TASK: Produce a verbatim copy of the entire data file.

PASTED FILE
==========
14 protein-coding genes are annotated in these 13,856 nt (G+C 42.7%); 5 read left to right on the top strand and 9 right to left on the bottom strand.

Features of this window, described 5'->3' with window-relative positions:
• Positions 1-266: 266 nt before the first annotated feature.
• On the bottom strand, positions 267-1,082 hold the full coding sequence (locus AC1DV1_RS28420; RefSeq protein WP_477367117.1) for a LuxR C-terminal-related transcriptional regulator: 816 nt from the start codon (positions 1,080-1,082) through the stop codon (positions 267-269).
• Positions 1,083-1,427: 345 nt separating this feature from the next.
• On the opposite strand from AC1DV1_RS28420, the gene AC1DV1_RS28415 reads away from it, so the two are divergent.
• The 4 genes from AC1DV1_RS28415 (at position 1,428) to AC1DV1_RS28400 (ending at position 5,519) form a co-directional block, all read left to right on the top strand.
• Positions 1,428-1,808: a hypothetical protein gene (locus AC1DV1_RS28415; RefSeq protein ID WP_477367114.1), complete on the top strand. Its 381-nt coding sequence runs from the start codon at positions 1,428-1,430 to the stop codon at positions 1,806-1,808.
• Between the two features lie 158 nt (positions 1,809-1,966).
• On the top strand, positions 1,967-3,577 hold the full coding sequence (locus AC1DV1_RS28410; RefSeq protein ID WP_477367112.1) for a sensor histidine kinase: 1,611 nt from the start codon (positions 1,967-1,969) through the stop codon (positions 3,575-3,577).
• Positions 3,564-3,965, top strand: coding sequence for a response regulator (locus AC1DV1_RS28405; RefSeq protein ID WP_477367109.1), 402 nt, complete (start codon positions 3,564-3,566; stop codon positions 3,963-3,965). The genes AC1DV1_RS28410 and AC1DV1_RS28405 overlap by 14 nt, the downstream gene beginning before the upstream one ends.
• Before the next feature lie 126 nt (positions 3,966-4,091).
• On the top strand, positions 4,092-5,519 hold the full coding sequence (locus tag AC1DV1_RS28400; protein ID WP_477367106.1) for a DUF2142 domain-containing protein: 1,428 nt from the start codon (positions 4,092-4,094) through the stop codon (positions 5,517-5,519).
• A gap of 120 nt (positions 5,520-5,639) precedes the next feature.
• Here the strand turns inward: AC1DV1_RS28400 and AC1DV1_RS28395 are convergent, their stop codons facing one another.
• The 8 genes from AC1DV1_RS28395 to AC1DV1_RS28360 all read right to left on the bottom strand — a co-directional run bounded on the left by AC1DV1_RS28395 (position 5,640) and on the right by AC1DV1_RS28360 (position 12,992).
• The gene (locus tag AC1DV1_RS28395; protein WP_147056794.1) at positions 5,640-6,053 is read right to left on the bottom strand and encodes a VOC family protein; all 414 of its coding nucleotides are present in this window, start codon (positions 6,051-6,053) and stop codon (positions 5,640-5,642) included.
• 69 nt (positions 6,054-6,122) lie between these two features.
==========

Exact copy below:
14 protein-coding genes are annotated in these 13,856 nt (G+C 42.7%); 5 read left to right on the top strand and 9 right to left on the bottom strand.

Features of this window, described 5'->3' with window-relative positions:
• Positions 1-266: 266 nt before the first annotated feature.
• On the bottom strand, positions 267-1,082 hold the full coding sequence (locus AC1DV1_RS28420; RefSeq protein WP_477367117.1) for a LuxR C-terminal-related transcriptional regulator: 816 nt from the start codon (positions 1,080-1,082) through the stop codon (positions 267-269).
• Positions 1,083-1,427: 345 nt separating this feature from the next.
• On the opposite strand from AC1DV1_RS28420, the gene AC1DV1_RS28415 reads away from it, so the two are divergent.
• The 4 genes from AC1DV1_RS28415 (at position 1,428) to AC1DV1_RS28400 (ending at position 5,519) form a co-directional block, all read left to right on the top strand.
• Positions 1,428-1,808: a hypothetical protein gene (locus AC1DV1_RS28415; RefSeq protein ID WP_477367114.1), complete on the top strand. Its 381-nt coding sequence runs from the start codon at positions 1,428-1,430 to the stop codon at positions 1,806-1,808.
• Between the two features lie 158 nt (positions 1,809-1,966).
• On the top strand, positions 1,967-3,577 hold the full coding sequence (locus AC1DV1_RS28410; RefSeq protein ID WP_477367112.1) for a sensor histidine kinase: 1,611 nt from the start codon (positions 1,967-1,969) through the stop codon (positions 3,575-3,577).
• Positions 3,564-3,965, top strand: coding sequence for a response regulator (locus AC1DV1_RS28405; RefSeq protein ID WP_477367109.1), 402 nt, complete (start codon positions 3,564-3,566; stop codon positions 3,963-3,965). The genes AC1DV1_RS28410 and AC1DV1_RS28405 overlap by 14 nt, the downstream gene beginning before the upstream one ends.
• Before the next feature lie 126 nt (positions 3,966-4,091).
• On the top strand, positions 4,092-5,519 hold the full coding sequence (locus tag AC1DV1_RS28400; protein ID WP_477367106.1) for a DUF2142 domain-containing protein: 1,428 nt from the start codon (positions 4,092-4,094) through the stop codon (positions 5,517-5,519).
• A gap of 120 nt (positions 5,520-5,639) precedes the next feature.
• Here the strand turns inward: AC1DV1_RS28400 and AC1DV1_RS28395 are convergent, their stop codons facing one another.
• The 8 genes from AC1DV1_RS28395 to AC1DV1_RS28360 all read right to left on the bottom strand — a co-directional run bounded on the left by AC1DV1_RS28395 (position 5,640) and on the right by AC1DV1_RS28360 (position 12,992).
• The gene (locus tag AC1DV1_RS28395; protein WP_147056794.1) at positions 5,640-6,053 is read right to left on the bottom strand and encodes a VOC family protein; all 414 of its coding nucleotides are present in this window, start codon (positions 6,051-6,053) and stop codon (positions 5,640-5,642) included.
• 69 nt (positions 6,054-6,122) lie between these two features.